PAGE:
Kodak has recently directed its considerable resources towards marketing its new range of inkjet printers. Having succeeded in its original aim of bringing imaging into people's daily lives with affordable, easy-to-use cameras, Kodak is on a mission to cut the cost of printing photos at home. It claims that its ESP all-in-one printers can save up to £75 per year on consumable costs compared with similar inkjet printers. The big question is whether they really are that cheap to run and, of course, whether they are any good.
Perhaps the biggest surprise is that all the ESP printers use a combined colour ink cartridge, rather than separate cyan, magenta and yellow cartridges. This is par for the course in entry level inkjet machines but the ESP9 costs £193 and most printers in this price range use a four- or six-ink engine. The main benefit of separate ink cartridges is that you only need to replace one colour at a time; if you use a lot of cyan, you only need to replace the cyan cartridge. With a single colour ink tank, the whole cartridge will need to be replaced if the cyan runs out, regardless of how much yellow and magenta is left; this obviously impacts on the running costs.
Kodak has used the industry standard ISO/IEC 24711 methodology to test their printers' page yields and running costs, arriving at a cost of 4.6p per page for a mixture of text and colour on the EPS7. These tests use a standard A4 print with 20% coverage and equal volumes of all four colours. In the real world, though, home users will use the colours at different rates, which means that the actual running costs will be higher. Computer Shopper estimates that a cost of 8.6p per page is more realistic, although this still compares well with similar inkjet printers.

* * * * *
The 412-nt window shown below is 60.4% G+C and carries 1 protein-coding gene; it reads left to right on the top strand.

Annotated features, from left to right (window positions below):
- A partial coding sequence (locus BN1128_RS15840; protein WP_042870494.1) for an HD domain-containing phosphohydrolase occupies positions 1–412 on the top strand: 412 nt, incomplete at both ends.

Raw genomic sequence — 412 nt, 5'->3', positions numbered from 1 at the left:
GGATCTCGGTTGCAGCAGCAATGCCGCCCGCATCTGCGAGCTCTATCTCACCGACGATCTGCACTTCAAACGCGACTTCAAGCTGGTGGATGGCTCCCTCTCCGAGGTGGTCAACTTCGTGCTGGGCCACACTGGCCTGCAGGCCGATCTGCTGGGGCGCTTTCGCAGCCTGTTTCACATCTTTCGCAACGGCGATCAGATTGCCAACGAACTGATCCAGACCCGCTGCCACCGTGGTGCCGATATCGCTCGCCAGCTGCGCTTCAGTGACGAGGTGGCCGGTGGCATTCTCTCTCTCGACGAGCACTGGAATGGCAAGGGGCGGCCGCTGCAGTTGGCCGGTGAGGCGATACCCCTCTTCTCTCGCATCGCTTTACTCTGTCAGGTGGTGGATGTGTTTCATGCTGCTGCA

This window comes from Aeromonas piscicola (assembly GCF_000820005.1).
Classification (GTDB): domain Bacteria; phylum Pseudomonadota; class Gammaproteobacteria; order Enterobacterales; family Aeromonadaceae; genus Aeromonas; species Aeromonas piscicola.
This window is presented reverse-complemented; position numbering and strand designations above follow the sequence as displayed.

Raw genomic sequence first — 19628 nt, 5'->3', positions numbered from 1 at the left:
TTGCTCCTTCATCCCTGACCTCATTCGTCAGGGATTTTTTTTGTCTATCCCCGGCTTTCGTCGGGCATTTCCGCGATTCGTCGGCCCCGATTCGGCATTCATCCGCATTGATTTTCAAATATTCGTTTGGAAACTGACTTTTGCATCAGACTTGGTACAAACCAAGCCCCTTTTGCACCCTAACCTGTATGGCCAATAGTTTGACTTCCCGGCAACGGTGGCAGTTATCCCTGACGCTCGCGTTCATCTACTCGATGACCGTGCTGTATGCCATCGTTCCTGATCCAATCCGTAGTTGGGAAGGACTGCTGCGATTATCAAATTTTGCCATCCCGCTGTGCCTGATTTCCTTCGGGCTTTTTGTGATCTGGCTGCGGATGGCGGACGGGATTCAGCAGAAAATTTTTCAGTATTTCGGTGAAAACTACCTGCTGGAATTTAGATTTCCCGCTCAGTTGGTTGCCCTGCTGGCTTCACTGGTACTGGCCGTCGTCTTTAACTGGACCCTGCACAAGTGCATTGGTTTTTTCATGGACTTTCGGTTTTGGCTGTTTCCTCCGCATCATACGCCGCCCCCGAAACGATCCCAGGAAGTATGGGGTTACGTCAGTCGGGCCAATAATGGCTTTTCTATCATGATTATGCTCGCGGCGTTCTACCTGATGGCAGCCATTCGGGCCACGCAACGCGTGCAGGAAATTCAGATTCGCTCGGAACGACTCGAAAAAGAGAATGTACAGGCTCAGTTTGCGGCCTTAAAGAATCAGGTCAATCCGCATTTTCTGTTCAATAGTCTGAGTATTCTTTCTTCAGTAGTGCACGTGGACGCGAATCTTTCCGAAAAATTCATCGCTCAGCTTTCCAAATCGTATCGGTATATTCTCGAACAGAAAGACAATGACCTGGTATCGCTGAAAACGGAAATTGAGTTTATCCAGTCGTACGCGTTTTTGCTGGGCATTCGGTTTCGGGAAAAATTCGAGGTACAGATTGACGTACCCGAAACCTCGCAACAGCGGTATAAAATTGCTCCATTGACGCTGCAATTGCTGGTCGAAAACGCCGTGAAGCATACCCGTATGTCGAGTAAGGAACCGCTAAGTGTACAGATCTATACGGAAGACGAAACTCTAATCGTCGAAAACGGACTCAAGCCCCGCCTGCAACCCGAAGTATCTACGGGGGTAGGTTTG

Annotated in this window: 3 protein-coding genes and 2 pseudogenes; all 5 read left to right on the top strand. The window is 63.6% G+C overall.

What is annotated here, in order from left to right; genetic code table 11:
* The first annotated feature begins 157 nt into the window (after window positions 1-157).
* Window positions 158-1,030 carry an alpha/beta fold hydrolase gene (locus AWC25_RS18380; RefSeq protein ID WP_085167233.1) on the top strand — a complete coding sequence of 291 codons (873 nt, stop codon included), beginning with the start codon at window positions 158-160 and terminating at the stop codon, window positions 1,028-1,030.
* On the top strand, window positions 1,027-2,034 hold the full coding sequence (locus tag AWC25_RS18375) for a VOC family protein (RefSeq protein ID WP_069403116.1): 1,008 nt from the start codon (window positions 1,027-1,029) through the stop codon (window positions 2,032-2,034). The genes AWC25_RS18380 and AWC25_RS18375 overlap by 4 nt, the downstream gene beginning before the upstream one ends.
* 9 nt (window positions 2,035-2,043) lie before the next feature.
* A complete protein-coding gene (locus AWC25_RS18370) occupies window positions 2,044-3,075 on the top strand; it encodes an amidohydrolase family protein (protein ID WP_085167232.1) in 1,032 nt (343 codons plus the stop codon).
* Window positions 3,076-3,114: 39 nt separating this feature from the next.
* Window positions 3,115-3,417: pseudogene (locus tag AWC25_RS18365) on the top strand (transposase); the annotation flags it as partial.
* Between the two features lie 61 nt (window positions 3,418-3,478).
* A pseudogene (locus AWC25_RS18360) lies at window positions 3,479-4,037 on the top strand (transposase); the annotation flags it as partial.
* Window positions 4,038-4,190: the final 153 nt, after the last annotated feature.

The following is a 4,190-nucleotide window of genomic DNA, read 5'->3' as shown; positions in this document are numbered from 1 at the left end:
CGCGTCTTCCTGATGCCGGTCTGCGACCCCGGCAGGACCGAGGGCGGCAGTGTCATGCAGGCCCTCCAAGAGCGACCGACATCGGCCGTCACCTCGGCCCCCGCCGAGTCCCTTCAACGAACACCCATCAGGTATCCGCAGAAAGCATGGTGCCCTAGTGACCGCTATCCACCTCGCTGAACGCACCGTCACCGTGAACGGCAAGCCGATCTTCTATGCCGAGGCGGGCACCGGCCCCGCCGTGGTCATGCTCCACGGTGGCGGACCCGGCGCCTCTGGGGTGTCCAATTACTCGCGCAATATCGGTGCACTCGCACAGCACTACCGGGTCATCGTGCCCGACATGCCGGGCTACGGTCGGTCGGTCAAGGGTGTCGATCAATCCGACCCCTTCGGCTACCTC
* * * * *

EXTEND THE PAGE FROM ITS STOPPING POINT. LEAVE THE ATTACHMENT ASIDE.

Early feedback suggests that print quality is good, although not exceptional (a bit disappointing from Kodak) and print speed, as always, is nowhere near the manufacturer's claims. With the exception of its single colour cartridge, the ESP9 is very close in specification to the HP C309A Photosmart printer, which is the same price, give or take a couple of pounds. However, the ESP7 is £13 more than the HP C7280 Photosmart, which comes with duplex as standard, although the Kodak has a larger LCD screen and larger input trays.
The main criticism of the Kodak printers has been the price of the machines themselves, although the cost of the consumables means that consumers should get value for money over the life of the printer. If Kodak are serious about saving us money, though (and reducing waste), then a range of printers with separate colour cartridges would be the next logical step.
by Anthony Morgan